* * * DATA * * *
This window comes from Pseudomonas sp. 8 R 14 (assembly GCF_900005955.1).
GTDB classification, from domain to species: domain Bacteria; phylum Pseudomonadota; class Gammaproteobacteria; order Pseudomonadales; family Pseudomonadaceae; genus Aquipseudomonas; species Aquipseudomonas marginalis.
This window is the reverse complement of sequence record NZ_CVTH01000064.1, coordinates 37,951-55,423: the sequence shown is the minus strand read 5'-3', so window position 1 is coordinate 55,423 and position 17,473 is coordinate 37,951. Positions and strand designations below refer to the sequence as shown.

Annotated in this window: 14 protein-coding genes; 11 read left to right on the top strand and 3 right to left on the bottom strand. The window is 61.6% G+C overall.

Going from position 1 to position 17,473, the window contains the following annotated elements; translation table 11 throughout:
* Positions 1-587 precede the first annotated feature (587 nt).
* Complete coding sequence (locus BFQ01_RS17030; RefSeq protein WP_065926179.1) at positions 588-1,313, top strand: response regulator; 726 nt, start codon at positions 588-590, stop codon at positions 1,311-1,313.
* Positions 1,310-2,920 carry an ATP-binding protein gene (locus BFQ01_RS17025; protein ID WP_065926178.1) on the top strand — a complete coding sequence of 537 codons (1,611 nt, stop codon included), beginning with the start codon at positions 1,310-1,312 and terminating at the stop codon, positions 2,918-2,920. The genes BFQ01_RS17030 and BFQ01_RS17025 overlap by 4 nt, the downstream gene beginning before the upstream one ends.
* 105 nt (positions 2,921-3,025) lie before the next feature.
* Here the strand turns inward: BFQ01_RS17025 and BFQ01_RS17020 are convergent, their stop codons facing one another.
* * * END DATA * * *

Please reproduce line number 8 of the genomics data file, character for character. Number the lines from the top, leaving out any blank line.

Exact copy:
* Positions 1,310-2,920 carry an ATP-binding protein gene (locus BFQ01_RS17025; protein ID WP_065926178.1) on the top strand — a complete coding sequence of 537 codons (1,611 nt, stop codon included), beginning with the start codon at positions 1,310-1,312 and terminating at the stop codon, positions 2,918-2,920. The genes BFQ01_RS17030 and BFQ01_RS17025 overlap by 4 nt, the downstream gene beginning before the upstream one ends.